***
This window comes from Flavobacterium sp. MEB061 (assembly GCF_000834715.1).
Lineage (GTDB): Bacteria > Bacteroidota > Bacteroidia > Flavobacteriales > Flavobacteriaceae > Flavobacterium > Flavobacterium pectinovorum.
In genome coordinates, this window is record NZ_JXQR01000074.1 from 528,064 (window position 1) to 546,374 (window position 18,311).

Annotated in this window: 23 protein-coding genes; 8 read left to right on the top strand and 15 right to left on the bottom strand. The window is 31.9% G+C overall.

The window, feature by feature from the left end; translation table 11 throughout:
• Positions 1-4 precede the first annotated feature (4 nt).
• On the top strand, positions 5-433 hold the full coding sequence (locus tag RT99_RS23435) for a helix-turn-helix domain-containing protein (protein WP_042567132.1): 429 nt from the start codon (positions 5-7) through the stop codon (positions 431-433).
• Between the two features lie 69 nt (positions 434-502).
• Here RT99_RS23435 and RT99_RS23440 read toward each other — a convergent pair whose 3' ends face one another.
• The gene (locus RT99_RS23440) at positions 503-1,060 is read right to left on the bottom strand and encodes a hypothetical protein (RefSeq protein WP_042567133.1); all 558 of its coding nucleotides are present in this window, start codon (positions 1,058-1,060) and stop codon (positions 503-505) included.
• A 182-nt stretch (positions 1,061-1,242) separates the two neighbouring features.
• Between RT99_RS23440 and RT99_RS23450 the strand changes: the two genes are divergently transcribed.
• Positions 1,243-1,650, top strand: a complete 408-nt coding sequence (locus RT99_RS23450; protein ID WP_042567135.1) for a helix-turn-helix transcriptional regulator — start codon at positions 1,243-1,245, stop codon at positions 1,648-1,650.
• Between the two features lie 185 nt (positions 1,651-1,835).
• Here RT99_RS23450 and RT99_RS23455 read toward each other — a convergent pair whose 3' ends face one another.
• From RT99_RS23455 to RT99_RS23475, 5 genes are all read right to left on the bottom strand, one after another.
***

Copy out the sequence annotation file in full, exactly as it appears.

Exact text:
This window comes from Flavobacterium sp. MEB061 (assembly GCF_000834715.1).
Lineage (GTDB): Bacteria > Bacteroidota > Bacteroidia > Flavobacteriales > Flavobacteriaceae > Flavobacterium > Flavobacterium pectinovorum.
In genome coordinates, this window is record NZ_JXQR01000074.1 from 528,064 (window position 1) to 546,374 (window position 18,311).

Annotated in this window: 23 protein-coding genes; 8 read left to right on the top strand and 15 right to left on the bottom strand. The window is 31.9% G+C overall.

The window, feature by feature from the left end; translation table 11 throughout:
• Positions 1-4 precede the first annotated feature (4 nt).
• On the top strand, positions 5-433 hold the full coding sequence (locus tag RT99_RS23435) for a helix-turn-helix domain-containing protein (protein WP_042567132.1): 429 nt from the start codon (positions 5-7) through the stop codon (positions 431-433).
• Between the two features lie 69 nt (positions 434-502).
• Here RT99_RS23435 and RT99_RS23440 read toward each other — a convergent pair whose 3' ends face one another.
• The gene (locus RT99_RS23440) at positions 503-1,060 is read right to left on the bottom strand and encodes a hypothetical protein (RefSeq protein WP_042567133.1); all 558 of its coding nucleotides are present in this window, start codon (positions 1,058-1,060) and stop codon (positions 503-505) included.
• A 182-nt stretch (positions 1,061-1,242) separates the two neighbouring features.
• Between RT99_RS23440 and RT99_RS23450 the strand changes: the two genes are divergently transcribed.
• Positions 1,243-1,650, top strand: a complete 408-nt coding sequence (locus RT99_RS23450; protein ID WP_042567135.1) for a helix-turn-helix transcriptional regulator — start codon at positions 1,243-1,245, stop codon at positions 1,648-1,650.
• Between the two features lie 185 nt (positions 1,651-1,835).
• Here RT99_RS23450 and RT99_RS23455 read toward each other — a convergent pair whose 3' ends face one another.
• From RT99_RS23455 to RT99_RS23475, 5 genes are all read right to left on the bottom strand, one after another.